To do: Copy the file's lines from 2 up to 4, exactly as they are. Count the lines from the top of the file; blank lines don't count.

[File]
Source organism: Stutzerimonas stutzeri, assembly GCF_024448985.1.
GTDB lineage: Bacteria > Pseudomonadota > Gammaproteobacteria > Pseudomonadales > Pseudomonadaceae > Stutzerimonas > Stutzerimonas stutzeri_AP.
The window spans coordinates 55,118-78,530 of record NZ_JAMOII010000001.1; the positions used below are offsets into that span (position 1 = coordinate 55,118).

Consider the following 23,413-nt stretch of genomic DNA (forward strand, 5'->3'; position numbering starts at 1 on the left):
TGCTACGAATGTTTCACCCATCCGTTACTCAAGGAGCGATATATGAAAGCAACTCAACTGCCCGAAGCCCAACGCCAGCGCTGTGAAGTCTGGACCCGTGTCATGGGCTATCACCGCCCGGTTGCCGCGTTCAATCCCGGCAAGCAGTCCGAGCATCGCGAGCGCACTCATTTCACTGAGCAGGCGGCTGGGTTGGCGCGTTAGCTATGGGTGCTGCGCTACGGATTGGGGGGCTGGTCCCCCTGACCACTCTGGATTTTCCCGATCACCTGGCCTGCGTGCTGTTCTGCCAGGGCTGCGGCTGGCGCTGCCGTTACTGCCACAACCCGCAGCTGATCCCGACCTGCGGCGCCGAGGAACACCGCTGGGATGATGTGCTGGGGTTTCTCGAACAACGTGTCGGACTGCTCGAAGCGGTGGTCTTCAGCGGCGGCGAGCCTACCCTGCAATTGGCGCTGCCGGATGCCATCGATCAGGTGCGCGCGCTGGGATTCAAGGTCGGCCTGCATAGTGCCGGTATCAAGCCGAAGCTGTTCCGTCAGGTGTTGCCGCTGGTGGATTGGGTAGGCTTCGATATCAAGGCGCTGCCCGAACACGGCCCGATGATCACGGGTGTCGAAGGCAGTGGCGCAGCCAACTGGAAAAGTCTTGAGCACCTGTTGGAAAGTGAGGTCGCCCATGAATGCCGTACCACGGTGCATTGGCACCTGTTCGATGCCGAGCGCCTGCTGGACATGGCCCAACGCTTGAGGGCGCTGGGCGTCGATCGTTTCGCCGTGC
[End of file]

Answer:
GTDB lineage: Bacteria > Pseudomonadota > Gammaproteobacteria > Pseudomonadales > Pseudomonadaceae > Stutzerimonas > Stutzerimonas stutzeri_AP.
The window spans coordinates 55,118-78,530 of record NZ_JAMOII010000001.1; the positions used below are offsets into that span (position 1 = coordinate 55,118).

Consider the following 23,413-nt stretch of genomic DNA (forward strand, 5'->3'; position numbering starts at 1 on the left):